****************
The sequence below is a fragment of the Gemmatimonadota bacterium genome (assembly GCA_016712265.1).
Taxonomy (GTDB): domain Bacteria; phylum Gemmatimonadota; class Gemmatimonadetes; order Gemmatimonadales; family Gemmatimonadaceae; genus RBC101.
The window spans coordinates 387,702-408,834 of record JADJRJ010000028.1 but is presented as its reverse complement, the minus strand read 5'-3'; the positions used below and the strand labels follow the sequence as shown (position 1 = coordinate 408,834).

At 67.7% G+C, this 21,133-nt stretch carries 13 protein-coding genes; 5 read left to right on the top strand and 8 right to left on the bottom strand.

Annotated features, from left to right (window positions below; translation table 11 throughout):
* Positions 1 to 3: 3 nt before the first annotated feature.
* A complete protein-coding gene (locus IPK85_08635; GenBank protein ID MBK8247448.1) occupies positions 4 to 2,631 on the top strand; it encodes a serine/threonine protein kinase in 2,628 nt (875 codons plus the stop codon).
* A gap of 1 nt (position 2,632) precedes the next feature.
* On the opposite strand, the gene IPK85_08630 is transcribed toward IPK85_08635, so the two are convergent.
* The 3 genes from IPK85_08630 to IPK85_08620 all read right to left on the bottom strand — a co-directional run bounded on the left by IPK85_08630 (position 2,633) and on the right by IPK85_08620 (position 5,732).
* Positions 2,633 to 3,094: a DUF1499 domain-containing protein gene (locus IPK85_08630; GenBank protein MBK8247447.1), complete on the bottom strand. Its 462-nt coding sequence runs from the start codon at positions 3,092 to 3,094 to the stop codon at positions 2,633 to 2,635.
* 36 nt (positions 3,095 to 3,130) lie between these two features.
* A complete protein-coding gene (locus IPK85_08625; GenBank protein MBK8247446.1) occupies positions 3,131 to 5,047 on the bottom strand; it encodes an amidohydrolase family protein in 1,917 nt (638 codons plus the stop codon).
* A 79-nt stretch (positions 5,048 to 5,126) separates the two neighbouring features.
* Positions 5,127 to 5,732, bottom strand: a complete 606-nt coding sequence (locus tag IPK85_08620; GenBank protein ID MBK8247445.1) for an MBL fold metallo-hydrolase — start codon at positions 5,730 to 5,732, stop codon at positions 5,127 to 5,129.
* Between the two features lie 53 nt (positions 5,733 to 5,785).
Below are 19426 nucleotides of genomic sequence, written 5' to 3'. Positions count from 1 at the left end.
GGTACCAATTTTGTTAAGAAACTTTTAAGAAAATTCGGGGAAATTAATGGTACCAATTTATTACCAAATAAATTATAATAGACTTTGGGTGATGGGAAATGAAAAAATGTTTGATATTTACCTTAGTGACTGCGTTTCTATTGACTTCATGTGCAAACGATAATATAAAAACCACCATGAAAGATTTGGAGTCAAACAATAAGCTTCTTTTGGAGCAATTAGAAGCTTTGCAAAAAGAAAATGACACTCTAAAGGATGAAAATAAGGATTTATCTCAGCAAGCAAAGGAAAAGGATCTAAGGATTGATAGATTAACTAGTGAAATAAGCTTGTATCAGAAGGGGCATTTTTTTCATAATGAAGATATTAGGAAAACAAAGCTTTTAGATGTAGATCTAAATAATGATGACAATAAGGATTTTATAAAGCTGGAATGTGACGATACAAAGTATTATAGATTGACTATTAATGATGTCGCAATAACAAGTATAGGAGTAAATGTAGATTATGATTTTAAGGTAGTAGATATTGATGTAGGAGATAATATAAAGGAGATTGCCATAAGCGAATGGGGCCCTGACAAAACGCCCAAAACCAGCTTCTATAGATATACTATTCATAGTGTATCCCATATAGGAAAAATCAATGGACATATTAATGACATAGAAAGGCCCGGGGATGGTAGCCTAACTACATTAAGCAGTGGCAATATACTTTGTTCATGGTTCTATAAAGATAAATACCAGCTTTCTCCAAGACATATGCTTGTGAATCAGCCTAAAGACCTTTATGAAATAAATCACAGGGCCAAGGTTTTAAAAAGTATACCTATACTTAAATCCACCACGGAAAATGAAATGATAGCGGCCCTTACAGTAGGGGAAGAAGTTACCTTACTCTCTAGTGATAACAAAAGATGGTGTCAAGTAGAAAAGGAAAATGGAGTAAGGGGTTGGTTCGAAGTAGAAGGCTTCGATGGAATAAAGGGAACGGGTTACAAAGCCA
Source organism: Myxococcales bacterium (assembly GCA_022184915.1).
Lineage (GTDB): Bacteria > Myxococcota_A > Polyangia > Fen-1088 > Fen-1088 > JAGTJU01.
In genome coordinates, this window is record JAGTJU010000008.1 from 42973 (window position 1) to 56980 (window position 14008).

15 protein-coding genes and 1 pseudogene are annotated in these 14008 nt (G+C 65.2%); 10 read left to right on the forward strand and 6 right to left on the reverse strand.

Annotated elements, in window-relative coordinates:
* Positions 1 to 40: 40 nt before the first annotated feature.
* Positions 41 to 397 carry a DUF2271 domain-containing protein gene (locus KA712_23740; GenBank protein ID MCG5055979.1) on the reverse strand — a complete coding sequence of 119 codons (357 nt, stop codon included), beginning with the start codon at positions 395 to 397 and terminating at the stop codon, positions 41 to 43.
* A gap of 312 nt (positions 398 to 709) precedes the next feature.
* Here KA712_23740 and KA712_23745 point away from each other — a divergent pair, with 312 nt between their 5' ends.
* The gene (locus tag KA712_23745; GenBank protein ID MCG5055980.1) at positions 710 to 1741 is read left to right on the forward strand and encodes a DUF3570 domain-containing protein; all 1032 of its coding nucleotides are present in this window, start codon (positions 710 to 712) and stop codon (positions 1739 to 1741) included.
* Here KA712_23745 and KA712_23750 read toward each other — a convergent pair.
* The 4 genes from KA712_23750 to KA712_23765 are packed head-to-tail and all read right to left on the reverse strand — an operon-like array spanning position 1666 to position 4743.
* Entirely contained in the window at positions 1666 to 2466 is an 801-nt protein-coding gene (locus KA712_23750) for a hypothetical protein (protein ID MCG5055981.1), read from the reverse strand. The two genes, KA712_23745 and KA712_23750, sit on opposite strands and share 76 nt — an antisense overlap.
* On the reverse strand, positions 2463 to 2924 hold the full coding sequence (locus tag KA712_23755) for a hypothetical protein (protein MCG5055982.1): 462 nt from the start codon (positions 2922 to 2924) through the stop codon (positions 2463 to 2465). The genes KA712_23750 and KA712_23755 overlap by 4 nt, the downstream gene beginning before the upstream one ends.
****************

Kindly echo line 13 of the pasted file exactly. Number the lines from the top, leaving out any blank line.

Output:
* A complete protein-coding gene (locus IPK85_08625; GenBank protein MBK8247446.1) occupies positions 3,131 to 5,047 on the bottom strand; it encodes an amidohydrolase family protein in 1,917 nt (638 codons plus the stop codon).